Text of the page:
Treatment of Chronic Aplastic Anemia with Chinese Patent Medicine Pai-Neng-Da Capsule () for Replacing Androgen Partially: A Clinical Multi-Center Study
Chinese journal of integrative medicine. 2021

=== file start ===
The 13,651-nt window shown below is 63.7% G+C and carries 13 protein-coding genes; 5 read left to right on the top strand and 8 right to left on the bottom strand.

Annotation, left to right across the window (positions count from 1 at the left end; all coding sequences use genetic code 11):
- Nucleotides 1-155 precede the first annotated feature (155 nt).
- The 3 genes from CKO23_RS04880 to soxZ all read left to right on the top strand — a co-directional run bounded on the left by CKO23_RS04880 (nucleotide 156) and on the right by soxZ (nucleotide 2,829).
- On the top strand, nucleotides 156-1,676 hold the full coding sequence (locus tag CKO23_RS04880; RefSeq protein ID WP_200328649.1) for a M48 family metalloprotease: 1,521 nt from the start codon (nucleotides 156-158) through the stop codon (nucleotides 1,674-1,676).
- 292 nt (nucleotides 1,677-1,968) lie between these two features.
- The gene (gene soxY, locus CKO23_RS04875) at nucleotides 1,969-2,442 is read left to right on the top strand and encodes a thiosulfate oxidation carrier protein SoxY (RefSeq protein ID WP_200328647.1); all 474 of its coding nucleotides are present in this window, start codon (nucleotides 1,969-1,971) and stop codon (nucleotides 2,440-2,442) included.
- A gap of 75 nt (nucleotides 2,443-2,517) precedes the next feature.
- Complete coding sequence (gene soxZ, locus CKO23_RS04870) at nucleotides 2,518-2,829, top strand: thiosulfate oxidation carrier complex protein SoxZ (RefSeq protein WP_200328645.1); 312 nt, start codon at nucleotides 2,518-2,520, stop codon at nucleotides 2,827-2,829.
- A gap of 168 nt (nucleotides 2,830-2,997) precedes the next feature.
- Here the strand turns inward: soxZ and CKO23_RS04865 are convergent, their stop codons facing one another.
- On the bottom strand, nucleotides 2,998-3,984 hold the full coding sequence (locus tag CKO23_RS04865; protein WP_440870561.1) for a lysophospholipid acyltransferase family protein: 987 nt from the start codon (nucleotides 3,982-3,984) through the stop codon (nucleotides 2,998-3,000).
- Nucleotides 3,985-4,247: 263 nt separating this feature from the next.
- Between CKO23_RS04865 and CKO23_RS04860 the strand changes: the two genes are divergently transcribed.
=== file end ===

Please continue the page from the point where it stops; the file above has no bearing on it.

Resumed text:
OBJECTIVE To evaluate the efficacy and safety of Pai-Neng-Da Capsule (, panaxadiol saponins component, PNDC) in combination with the cyclosporine and androgen for patients with chronic aplastic anemia (CAA). METHODS A total of 79 CAA patients was randomly divided into 2 groups by a random number table, including PCA group [43 cases, orally PNDC 320 mg/d plus cyclosporine 5 mg/(kg·d) plus andriol 80 mg/d] and CA group [36 cases, orally cyclosporine 5 mg/(kg·d) plus andriol 160 mg/d]. All patients were treated and followed-up for 6 treatment courses over 24 weeks. The complete blood counts, score of Chinese medical (CM) symptoms were assessed and urine routine, electrocardiogram, hepatic and renal function were observed for safety evaluation. Female masculinization rating scale was established according to the actual clinical manifestations to evaluate the accurate degree of masculinization in female CAA patients treated by andriol. RESULTS The effective rates were 88.1% (37/42) in the PCA group and 77.8% (28/36) in the CA group based on the standard for the therapeutic efficacy evaluation of hematopathy. There was no significant difference in the white blood cell (WBC) counts, platelet counts and hemoglobin concentration of peripheral blood between two groups after 6 months treatment. The masculinization score of female patient in the PCA group was significantly lower than the CA group (P<0.05). The mild abdominal distention was observed in 1 cases in the PCA group. In CA group, the abnormalities in the hepatic function developed in 2 cases and the renal disfunction was found in 1 case. CONCLUSION The PNDC possesses certain curative effects in the treatment of CAA without obvious side-effects and can partially replace andriol thereby to reduce the degree of masculinization [Registried at Chinese Clinical Trial Registry (ChicTR1900028153)].